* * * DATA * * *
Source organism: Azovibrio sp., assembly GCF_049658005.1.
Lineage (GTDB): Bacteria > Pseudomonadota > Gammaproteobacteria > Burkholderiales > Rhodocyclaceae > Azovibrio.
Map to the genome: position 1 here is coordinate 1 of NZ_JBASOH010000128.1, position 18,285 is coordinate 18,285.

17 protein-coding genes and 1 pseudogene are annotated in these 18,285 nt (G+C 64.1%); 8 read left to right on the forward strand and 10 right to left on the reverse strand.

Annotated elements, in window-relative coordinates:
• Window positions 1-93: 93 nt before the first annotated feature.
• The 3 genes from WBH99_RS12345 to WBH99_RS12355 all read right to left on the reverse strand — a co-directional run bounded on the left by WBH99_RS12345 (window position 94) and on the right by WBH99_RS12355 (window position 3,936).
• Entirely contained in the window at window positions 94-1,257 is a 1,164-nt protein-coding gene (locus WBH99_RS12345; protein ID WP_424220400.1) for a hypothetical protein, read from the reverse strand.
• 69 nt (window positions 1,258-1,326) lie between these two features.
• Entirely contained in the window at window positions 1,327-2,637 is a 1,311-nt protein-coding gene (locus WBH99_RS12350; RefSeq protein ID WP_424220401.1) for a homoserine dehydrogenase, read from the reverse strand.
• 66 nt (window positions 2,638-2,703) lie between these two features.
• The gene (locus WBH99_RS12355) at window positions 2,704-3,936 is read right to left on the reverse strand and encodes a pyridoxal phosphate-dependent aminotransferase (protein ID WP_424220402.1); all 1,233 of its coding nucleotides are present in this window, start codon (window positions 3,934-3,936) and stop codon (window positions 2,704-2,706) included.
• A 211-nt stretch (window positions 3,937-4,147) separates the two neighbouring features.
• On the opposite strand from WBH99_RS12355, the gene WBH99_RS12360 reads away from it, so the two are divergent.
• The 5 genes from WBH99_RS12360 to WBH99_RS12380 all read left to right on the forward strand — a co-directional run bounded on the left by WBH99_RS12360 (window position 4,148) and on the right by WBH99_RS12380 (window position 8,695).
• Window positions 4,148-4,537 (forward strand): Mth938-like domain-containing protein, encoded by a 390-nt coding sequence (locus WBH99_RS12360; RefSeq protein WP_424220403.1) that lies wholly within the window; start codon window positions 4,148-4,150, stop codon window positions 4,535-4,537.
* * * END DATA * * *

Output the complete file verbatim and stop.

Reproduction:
Source organism: Azovibrio sp., assembly GCF_049658005.1.
Lineage (GTDB): Bacteria > Pseudomonadota > Gammaproteobacteria > Burkholderiales > Rhodocyclaceae > Azovibrio.
Map to the genome: position 1 here is coordinate 1 of NZ_JBASOH010000128.1, position 18,285 is coordinate 18,285.

17 protein-coding genes and 1 pseudogene are annotated in these 18,285 nt (G+C 64.1%); 8 read left to right on the forward strand and 10 right to left on the reverse strand.

Annotated elements, in window-relative coordinates:
• Window positions 1-93: 93 nt before the first annotated feature.
• The 3 genes from WBH99_RS12345 to WBH99_RS12355 all read right to left on the reverse strand — a co-directional run bounded on the left by WBH99_RS12345 (window position 94) and on the right by WBH99_RS12355 (window position 3,936).
• Entirely contained in the window at window positions 94-1,257 is a 1,164-nt protein-coding gene (locus WBH99_RS12345; protein ID WP_424220400.1) for a hypothetical protein, read from the reverse strand.
• 69 nt (window positions 1,258-1,326) lie between these two features.
• Entirely contained in the window at window positions 1,327-2,637 is a 1,311-nt protein-coding gene (locus WBH99_RS12350; RefSeq protein ID WP_424220401.1) for a homoserine dehydrogenase, read from the reverse strand.
• 66 nt (window positions 2,638-2,703) lie between these two features.
• The gene (locus WBH99_RS12355) at window positions 2,704-3,936 is read right to left on the reverse strand and encodes a pyridoxal phosphate-dependent aminotransferase (protein ID WP_424220402.1); all 1,233 of its coding nucleotides are present in this window, start codon (window positions 3,934-3,936) and stop codon (window positions 2,704-2,706) included.
• A 211-nt stretch (window positions 3,937-4,147) separates the two neighbouring features.
• On the opposite strand from WBH99_RS12355, the gene WBH99_RS12360 reads away from it, so the two are divergent.
• The 5 genes from WBH99_RS12360 to WBH99_RS12380 all read left to right on the forward strand — a co-directional run bounded on the left by WBH99_RS12360 (window position 4,148) and on the right by WBH99_RS12380 (window position 8,695).
• Window positions 4,148-4,537 (forward strand): Mth938-like domain-containing protein, encoded by a 390-nt coding sequence (locus WBH99_RS12360; RefSeq protein WP_424220403.1) that lies wholly within the window; start codon window positions 4,148-4,150, stop codon window positions 4,535-4,537.